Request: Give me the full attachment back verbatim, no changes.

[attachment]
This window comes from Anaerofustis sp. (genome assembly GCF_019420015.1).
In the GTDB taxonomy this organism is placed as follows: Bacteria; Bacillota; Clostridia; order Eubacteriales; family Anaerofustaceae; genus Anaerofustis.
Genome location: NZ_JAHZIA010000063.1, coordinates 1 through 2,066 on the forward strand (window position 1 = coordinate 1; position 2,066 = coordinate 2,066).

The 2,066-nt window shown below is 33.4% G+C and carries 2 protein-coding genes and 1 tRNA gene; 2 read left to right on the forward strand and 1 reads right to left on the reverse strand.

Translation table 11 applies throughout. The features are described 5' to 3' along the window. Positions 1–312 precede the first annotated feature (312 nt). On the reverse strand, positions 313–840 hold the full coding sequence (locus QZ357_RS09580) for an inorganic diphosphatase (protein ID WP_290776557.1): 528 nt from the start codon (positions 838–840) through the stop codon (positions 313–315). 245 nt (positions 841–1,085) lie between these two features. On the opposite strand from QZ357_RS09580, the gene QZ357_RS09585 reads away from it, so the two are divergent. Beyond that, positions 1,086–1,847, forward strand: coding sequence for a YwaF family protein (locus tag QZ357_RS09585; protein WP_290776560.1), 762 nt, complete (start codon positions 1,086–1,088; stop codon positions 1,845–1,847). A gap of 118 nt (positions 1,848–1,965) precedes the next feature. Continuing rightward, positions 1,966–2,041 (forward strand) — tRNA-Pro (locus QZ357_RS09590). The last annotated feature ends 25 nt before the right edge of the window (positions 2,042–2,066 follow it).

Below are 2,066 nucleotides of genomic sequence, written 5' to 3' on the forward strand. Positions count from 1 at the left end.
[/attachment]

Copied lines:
This window comes from Anaerofustis sp. (genome assembly GCF_019420015.1).
In the GTDB taxonomy this organism is placed as follows: Bacteria; Bacillota; Clostridia; order Eubacteriales; family Anaerofustaceae; genus Anaerofustis.
Genome location: NZ_JAHZIA010000063.1, coordinates 1 through 2,066 on the forward strand (window position 1 = coordinate 1; position 2,066 = coordinate 2,066).

The 2,066-nt window shown below is 33.4% G+C and carries 2 protein-coding genes and 1 tRNA gene; 2 read left to right on the forward strand and 1 reads right to left on the reverse strand.

Translation table 11 applies throughout. The features are described 5' to 3' along the window. Positions 1–312 precede the first annotated feature (312 nt). On the reverse strand, positions 313–840 hold the full coding sequence (locus QZ357_RS09580) for an inorganic diphosphatase (protein ID WP_290776557.1): 528 nt from the start codon (positions 838–840) through the stop codon (positions 313–315). 245 nt (positions 841–1,085) lie between these two features. On the opposite strand from QZ357_RS09580, the gene QZ357_RS09585 reads away from it, so the two are divergent. Beyond that, positions 1,086–1,847, forward strand: coding sequence for a YwaF family protein (locus tag QZ357_RS09585; protein WP_290776560.1), 762 nt, complete (start codon positions 1,086–1,088; stop codon positions 1,845–1,847). A gap of 118 nt (positions 1,848–1,965) precedes the next feature. Continuing rightward, positions 1,966–2,041 (forward strand) — tRNA-Pro (locus QZ357_RS09590). The last annotated feature ends 25 nt before the right edge of the window (positions 2,042–2,066 follow it).

Below are 2,066 nucleotides of genomic sequence, written 5' to 3' on the forward strand. Positions count from 1 at the left end.